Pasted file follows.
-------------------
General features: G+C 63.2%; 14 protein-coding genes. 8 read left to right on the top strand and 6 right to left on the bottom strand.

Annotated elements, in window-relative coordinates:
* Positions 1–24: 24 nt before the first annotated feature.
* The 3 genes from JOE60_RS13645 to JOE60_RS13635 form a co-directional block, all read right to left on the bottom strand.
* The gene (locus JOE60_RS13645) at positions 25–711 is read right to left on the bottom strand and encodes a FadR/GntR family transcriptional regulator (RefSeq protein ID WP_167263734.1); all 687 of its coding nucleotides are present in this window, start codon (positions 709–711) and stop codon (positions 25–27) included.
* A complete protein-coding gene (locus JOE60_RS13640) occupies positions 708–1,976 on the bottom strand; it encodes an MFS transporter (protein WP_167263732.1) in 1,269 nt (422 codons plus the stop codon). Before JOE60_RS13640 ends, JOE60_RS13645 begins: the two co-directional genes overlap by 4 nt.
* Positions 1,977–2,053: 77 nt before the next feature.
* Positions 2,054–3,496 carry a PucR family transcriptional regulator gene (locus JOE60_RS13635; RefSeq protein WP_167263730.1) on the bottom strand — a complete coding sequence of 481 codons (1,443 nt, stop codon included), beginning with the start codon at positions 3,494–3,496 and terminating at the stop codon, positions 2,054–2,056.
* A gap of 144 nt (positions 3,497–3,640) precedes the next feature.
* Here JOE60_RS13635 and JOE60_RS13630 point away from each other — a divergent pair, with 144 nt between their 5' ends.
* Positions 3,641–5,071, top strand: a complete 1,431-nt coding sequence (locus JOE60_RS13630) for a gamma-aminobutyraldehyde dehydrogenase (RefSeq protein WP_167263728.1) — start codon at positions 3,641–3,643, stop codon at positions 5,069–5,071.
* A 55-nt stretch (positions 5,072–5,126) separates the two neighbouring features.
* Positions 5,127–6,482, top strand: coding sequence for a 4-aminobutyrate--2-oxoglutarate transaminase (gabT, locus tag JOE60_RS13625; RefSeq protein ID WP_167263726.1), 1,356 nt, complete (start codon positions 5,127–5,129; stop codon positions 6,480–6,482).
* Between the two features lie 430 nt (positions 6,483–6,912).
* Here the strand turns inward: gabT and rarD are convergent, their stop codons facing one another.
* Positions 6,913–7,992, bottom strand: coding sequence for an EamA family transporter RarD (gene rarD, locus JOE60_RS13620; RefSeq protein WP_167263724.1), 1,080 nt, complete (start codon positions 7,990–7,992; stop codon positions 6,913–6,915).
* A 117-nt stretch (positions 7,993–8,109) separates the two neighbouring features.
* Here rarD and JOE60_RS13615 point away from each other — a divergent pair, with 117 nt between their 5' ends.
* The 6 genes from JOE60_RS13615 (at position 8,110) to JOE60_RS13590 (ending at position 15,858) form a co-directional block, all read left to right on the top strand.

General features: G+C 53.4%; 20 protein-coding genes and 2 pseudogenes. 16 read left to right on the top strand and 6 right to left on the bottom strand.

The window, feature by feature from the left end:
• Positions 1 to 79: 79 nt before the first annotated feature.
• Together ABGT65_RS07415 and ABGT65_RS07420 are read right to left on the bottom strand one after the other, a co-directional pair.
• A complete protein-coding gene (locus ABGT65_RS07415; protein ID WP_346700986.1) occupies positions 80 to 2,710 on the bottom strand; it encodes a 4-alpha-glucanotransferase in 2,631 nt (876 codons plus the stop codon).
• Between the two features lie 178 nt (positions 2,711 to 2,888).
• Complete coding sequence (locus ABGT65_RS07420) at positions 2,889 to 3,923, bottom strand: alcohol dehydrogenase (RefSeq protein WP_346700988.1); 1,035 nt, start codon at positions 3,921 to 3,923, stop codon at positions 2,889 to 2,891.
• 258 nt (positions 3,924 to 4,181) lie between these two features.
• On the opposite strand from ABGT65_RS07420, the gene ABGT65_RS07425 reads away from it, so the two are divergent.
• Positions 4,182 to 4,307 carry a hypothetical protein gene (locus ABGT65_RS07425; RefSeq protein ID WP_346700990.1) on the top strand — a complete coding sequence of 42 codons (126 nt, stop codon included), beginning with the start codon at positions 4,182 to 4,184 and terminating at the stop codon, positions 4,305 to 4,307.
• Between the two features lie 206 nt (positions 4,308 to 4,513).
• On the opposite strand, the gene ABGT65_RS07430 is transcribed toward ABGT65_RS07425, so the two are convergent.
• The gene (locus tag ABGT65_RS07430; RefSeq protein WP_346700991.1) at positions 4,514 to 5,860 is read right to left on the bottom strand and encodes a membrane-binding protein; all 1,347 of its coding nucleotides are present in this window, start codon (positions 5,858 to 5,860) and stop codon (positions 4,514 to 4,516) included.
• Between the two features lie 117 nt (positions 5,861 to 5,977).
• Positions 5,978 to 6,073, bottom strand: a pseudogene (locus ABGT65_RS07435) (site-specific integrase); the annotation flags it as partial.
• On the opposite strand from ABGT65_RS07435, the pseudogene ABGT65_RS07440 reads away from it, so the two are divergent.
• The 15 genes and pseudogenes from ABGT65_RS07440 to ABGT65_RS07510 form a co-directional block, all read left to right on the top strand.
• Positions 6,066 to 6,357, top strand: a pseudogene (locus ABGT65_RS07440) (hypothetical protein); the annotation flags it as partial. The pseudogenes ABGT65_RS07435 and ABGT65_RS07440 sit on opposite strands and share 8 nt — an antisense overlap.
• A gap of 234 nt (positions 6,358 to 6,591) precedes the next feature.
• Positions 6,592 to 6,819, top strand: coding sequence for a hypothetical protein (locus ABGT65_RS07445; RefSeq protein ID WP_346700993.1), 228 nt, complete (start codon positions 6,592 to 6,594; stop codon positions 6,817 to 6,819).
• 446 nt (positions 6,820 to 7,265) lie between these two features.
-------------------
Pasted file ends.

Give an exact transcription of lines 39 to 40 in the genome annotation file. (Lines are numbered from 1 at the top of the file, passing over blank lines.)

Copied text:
• Positions 6,592 to 6,819, top strand: coding sequence for a hypothetical protein (locus ABGT65_RS07445; RefSeq protein ID WP_346700993.1), 228 nt, complete (start codon positions 6,592 to 6,594; stop codon positions 6,817 to 6,819).
• 446 nt (positions 6,820 to 7,265) lie between these two features.